Twenty-three years after signing the UN Framework Convention on Climate Change (UNFCCC), the 21st Conference of the Parties (COP21) in Paris (30 November –11 December 2015) aims to provide an ambitious global agreement to guide future efforts in this area. Stakes are high, and collective action to avoid abrupt climate change will require structural changes in energy systems, land-use, and in societies’ development pathways as a whole. According to the Intergovernmental Panel on Climate Change (IPCC) Fifth Assessment Report, to have a 50% probability of limiting the global temperature warming to 2°C, CO2 cumulative emissions should stay below 820 GtC (IPCC, 2013). Considering the amount of CO2 already emitted, and business-as-usual yearly emissions rates, we are expected to exceed this limit within 30 years (Stern, 2007). This means that the international community should aim at achieving global carbon neutrality sometime between 2055 and 2070.
In order to deviate from business-as-usual scenarios and avoid an abrupt change in Earth’s climate, member states will propose emissions reduction pathways ahead of the Conference. The Intended Nationally Determined Contributions (INDCs) present voluntary country’s commitments towards reducing greenhouse gas emissions that will be presented before negotiations start in December and will serve as a basis for it. There is a high degree of flexibility, and some of the elements expected to be included on the proposals are:
- Reference point: Countries should present measurable information on the reference point for the proposal, as a base year (also known as baseline). For example, the Kyoto Protocol stipulated the year 1990 as the base year, so its reduction targets referred to 1990’s emissions levels. Since there is not a fixed baseline for the INDCs, the choice may vary across countries, which are able to pick a year with the most appropriate emissions rate and benefit from it.
- Time frames: When does the implementation from a country start? Countries may choose a specific year for achieving the reduction goals, when they will start the implementation process and present more than one milestone.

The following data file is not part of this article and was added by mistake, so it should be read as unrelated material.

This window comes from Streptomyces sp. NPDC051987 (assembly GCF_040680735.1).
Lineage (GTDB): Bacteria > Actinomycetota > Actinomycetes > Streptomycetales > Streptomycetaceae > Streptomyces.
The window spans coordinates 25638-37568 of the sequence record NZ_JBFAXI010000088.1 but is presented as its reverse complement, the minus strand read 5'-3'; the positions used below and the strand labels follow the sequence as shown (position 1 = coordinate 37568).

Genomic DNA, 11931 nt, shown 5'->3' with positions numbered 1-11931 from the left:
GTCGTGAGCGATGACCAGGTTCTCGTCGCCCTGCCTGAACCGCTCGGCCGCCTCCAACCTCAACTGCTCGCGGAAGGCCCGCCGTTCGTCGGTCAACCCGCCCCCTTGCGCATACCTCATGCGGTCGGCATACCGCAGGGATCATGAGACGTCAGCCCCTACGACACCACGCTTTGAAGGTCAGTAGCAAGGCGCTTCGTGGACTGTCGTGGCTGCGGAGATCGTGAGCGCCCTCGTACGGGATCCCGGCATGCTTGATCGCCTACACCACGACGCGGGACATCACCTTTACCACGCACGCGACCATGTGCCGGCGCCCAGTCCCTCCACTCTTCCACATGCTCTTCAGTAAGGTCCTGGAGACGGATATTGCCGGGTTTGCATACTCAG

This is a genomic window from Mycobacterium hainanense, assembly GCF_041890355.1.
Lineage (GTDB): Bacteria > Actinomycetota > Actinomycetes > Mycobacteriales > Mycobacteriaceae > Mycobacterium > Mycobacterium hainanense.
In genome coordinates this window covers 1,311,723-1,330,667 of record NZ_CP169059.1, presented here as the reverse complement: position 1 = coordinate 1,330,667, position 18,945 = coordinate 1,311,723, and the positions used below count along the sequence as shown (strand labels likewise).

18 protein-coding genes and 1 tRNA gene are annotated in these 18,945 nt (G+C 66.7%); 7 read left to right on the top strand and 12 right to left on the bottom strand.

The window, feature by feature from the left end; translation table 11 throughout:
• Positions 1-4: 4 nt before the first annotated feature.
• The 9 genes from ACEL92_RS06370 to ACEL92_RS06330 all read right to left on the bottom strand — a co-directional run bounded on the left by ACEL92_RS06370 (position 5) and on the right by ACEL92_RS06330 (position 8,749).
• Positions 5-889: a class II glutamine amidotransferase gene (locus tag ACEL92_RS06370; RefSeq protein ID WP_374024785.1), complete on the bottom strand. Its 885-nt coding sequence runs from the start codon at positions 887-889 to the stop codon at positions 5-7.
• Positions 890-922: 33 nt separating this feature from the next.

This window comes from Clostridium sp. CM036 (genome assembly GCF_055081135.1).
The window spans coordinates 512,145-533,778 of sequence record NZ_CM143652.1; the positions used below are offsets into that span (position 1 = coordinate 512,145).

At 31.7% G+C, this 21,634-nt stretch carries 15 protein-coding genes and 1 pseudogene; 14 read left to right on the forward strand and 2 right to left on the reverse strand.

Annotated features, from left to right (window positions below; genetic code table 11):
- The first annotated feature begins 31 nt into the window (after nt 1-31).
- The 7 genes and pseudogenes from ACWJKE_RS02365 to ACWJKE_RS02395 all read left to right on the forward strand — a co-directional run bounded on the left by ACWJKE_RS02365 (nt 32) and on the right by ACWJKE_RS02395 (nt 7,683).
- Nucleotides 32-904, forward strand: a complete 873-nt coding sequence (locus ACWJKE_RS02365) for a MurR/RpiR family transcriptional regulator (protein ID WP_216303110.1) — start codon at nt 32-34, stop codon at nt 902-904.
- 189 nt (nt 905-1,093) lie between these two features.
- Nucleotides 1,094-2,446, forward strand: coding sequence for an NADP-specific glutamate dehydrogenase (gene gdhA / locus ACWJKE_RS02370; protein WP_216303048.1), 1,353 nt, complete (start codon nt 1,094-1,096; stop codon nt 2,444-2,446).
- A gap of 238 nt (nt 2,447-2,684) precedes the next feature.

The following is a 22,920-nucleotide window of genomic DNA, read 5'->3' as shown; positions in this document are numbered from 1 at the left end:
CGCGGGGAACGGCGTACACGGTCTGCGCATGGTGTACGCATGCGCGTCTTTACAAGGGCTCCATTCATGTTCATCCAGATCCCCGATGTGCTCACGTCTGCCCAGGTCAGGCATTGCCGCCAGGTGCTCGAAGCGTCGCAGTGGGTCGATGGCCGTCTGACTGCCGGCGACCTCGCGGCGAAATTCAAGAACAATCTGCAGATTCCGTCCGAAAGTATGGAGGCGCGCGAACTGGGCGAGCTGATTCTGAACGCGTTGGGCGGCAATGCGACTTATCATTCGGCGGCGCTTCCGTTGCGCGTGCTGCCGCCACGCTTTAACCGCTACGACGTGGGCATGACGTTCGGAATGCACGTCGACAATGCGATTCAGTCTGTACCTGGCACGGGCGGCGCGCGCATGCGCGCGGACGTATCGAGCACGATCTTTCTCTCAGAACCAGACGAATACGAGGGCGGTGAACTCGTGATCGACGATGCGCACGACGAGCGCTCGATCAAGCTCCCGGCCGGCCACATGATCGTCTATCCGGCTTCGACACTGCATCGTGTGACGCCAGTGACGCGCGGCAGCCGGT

- Scope and coverage: Which greenhouse gases are covered by the proposal (e.g. CO2, CH4, N2O, HFCs, PFCs, SF6, NF3)? Which sectors will be targeted and how? Options are: energy; agriculture and land-use, industry and forestry, among others. Does the proposal consider only domestic emissions, or does it allows for compensation through the exchange or carbon credits?
- Planning processes: Member states should present how they intend to implement the proposal. Options may include national consultations, establishment of legal frameworks, review processes and long-term strategies.
- Assumptions and methodology: This section includes estimates and accounting mechanisms for national greenhouse gas emissions.
Submitting the INDCs is just the first step of a long process. At COP21 and beyond, they will be evaluated together to see if the aggregated result meets the ultimate goal established by the UNFCCC’s Article 2: to stabilize “greenhouse gas concentrations in the atmosphere at a level that would prevent dangerous anthropogenic interference with the climate system”(UNFCCC 1992). In practical terms, this has been translated into limiting the increase in global temperatures by 2oC, and all INDCs, together, are expected to provide the necessary reduction in GHG emissions coherent with this target. Therefore, countries should show during negotiations that their proposals are ambitious and fair.
Intergovernmental Panel on Climate Change, WG1, 2013. 5th Assessment Summary for Policymakers
Stern, Nicholas (2007). The Stern Review: The Economics of Climate Change, Cambridge: Cambridge University Press
United Nations Framework Convention on Climate Change (UNFCCC), 1992.
Cassia Moraes is the Project Lead for Campaigns at SDSN Youth. She has been working with international cooperation on environmental issues in the public, private and third sectors. She has worked as an advisor on Sustainable Development at the Brazilian Permanent Mission to the United Nations. During her MPA in Development Practice at SIPA, she worked as a Graduate Assistant at the United Nations Sustainable Development Solutions Network (SDSN), and helped support the launch of SDSN Youth. All opinions expressed on the blog are the opinions of the author and not of SDSN Youth.